However, human nature or not, there remains an anxiety threshold that can be worrisome if breached.
“Excessive anxiety that stops you from moving forward,” said psychology professor Doll, “that doesn’t allow you to set it aside and still have moments of happiness in your life, that’s unusual and that’s problematic.”
That kind of excessive anxiety often has a common starting point: As media coverage of natural disasters and the impact of climate change expands, so too does the imprint it leaves behind on the viewer’s mind.
And that increased media coverage can have a very specific – and often detrimental – impact on younger people. Children, for example, may see a natural disaster covered on the news and think it’s occurring right in their own neighborhood because their brains are still developing. They can understand what the media are saying, but they do not have the life experience to form an accurate perception of the scope and timeline of an event.
“They don’t understand distance the way that we do. So, if something’s happening in California or New York, they don’t necessarily understand that it’s not in their area or not affecting them right away,” said Amy Napoli, Ph.D., a UNL childhood education extension specialist and professor of child, youth and family studies.
Khatri expands on this belief by noting that our frontal lobes, the part of the brain known for logical reasoning, develop up through our mid 20s, especially in males.
“If those (frontal lobes) are still developing, I can see how a younger person might see something in the media and then just take it, not really have that insight or not have as good of a judgment in terms of how it directly impacts them in the here and now,” Khatri said.
The inherent downside of a lot of media coverage, said UNMC’s Abadi, is that the problems noted are many while the solutions are few, making individuals feel helpless. And those media-induced feelings of helplessness feed into the more worrisome issue of eco-anxiety.
Despite the negative role media often play, a responsible intake of information can prove the media to be beneficial. It all depends on the kind of information individuals absorb.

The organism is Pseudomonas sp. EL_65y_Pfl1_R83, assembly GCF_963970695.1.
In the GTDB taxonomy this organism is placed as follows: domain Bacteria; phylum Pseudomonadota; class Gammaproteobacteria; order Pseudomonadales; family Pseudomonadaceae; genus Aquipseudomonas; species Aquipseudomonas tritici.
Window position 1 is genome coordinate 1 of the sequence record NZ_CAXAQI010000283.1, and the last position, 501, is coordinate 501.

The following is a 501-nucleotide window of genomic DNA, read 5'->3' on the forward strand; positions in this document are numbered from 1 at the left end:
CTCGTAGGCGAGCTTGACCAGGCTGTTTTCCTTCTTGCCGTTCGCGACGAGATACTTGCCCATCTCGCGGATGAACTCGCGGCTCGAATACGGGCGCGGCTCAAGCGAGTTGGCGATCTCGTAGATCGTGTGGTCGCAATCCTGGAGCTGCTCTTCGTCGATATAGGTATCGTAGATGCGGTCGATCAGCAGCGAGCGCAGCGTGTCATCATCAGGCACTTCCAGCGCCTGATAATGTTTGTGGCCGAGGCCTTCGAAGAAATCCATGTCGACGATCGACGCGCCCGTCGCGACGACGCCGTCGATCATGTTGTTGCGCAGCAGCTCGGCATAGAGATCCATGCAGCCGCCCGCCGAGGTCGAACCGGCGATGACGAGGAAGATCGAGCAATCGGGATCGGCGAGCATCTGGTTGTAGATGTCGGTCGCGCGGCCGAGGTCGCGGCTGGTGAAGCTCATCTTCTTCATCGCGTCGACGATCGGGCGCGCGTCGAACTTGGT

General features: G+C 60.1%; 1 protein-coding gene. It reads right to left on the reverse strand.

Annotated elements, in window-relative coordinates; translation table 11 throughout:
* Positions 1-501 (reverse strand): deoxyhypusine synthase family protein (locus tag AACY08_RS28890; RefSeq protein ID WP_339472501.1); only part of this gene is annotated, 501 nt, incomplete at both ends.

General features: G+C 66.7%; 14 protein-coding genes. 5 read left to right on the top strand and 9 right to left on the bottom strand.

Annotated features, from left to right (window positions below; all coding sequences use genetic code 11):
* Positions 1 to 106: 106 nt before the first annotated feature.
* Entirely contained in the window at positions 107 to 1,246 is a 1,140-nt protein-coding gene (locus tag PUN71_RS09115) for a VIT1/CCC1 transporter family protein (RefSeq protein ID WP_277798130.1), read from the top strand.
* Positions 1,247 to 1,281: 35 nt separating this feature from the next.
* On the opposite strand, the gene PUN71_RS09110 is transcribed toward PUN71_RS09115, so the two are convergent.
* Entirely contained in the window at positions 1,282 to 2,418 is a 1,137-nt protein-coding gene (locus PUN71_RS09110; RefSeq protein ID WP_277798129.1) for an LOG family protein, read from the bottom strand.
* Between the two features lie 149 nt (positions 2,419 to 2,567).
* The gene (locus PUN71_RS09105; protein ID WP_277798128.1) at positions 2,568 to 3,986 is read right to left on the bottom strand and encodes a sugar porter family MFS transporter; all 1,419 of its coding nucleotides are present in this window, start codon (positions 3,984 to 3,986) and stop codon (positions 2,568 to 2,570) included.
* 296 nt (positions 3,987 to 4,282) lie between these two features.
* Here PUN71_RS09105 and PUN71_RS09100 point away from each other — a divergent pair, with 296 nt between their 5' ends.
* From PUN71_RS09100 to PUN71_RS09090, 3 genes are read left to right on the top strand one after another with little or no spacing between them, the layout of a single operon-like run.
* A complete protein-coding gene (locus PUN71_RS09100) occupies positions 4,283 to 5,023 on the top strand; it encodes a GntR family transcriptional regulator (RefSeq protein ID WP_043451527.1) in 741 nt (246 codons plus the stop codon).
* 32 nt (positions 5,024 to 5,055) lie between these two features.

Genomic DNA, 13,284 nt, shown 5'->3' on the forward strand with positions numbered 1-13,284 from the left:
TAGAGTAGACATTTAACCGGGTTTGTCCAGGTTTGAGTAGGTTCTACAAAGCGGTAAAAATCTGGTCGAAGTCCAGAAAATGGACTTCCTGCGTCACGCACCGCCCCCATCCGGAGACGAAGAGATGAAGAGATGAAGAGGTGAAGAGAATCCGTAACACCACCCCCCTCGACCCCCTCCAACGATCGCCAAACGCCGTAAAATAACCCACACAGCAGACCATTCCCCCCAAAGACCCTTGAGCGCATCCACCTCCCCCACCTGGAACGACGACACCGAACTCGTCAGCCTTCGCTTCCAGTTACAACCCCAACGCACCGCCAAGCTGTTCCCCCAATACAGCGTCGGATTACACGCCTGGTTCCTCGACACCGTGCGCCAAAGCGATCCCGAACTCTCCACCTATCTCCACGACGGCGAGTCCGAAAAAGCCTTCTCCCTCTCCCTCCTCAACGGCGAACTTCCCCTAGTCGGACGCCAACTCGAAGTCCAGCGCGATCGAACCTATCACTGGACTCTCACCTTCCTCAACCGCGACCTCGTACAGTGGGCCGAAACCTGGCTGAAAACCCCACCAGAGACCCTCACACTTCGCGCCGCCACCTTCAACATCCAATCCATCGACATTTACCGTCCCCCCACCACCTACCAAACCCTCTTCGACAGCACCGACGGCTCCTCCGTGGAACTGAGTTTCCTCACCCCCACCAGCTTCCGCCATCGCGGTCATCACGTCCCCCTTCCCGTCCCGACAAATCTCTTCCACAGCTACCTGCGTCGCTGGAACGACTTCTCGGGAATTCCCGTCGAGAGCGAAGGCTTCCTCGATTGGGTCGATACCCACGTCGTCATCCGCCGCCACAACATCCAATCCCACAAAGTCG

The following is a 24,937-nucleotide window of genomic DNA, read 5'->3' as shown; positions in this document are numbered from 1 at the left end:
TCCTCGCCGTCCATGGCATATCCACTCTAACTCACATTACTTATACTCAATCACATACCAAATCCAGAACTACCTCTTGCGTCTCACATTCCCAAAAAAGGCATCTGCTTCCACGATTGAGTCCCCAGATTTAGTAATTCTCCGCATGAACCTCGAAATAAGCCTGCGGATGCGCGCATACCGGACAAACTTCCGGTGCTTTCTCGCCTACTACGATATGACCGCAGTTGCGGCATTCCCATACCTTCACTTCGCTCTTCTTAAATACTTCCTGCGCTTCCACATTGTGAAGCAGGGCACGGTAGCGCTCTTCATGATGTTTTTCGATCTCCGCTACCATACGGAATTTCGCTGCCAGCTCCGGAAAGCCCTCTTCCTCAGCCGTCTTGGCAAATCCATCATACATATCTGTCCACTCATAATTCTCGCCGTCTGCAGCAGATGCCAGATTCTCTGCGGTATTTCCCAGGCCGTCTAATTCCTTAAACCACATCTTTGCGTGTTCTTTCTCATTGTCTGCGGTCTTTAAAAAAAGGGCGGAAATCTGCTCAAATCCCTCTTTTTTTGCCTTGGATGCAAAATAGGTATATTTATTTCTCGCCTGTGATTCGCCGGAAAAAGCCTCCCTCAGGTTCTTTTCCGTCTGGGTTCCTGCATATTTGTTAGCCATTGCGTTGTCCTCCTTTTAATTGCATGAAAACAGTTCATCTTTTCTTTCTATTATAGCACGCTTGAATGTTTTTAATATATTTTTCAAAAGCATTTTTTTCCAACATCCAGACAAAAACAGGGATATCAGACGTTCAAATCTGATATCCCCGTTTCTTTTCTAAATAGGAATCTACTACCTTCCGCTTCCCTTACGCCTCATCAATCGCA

Lincoln psychologist Pipher, for example, talks about a common strategy utilized in her environmental group, which is absorbing only “actionable information” – defined as information that is useful for solving a problem.
“We don’t have people come in and make reports about polar bears going extinct because there’s nothing in Nebraska we could do about that,” Pipher said.
“Mental Health and Our Changing Climate” — a March 2017 report by the American Psychological Association, Climate for Health and ecoAmerica
There’s no doubt that responsible media use can be a positive experience, according to Holly Hatton-Bowers, Ph.D., a UNL childhood education extension specialist and professor of child, youth and family studies.
“I think you have to use social media responsibly,” said Hatton-Bowers. “It’s constantly bombarding with negative messages that adds to that hopelessness versus, ‘Look at what we’re doing,’ and promoting hope, along with awareness I think is important.”
Haley Nolde, a UNL senior environmental studies major, agreed. “Initially, I let social media scare tactics get to me. But now I choose to follow inspiration accounts full of hope and sustainability tactics,” Nolde said.
Additionally, media can be used to uphold social networks that are vital for psychological wellbeing. Doll, the UNL psychologist, said that these social networks are especially crucial during times of crises, such as when climate change consequences are felt.
Besides using media responsibly and strategically, professionals agree there also are various coping mechanisms to deal with feelings of eco-anxiety.
Many individuals, for example, alter their lifestyles to address climate change concerns. They recycle, drive less and reduce meat consumption. But lifestyle changes aren’t always attainable for young individuals subject to their guardians’ lifestyle. In that case, psychologists suggest, reaching out to school mental health resources is beneficial.
Doll also said that coping mechanisms used for general anxiety should not be ignored. She recommended practicing relaxation and mindfulness, creating moments of joy, expressing gratitude and performing acts of kindness as effective ways to try to control eco-anxiety.
And Lincoln psychologist Pipher offered another suggestion: organizing anxiety into something better – such as action, loving and collective sharing with others. One has to let themselves feel the pain, she said, in order to turn anxiety into action by being an informed citizen.
“Let (your heart) crack open and let the whole world rush in,” said Pipher. “Stop fighting that cracking open of your heart.”
Madison Imig doesn’t disagree with any of these suggestions, these thoughtful coping mechanisms.
It’s just that she’s developed a specialized one of her own, unique perhaps to the Nebraska cattle ranch 300 miles west of her college dorm room.
When the junior English major feels stressed out, when she feels the walls closing in, when she feels the tightness in her throat and chest, she knows exactly what to do: grab her phone and get lost in its lock screen.
Back on that horrible day when the bomb cyclone ripped through her ranch, her father found a half-frozen little calf buried in 14 inches of snow. He gently picked up the baby cow and put it in his heated pick-up truck.
When he came back hours later, unsure that it could have survived, he found it curled up in the front seat as though it was ready to go for a ride.
Michael Imig took a photo of that moment and sent it to his daughter.
Madison knew exactly what to do with it.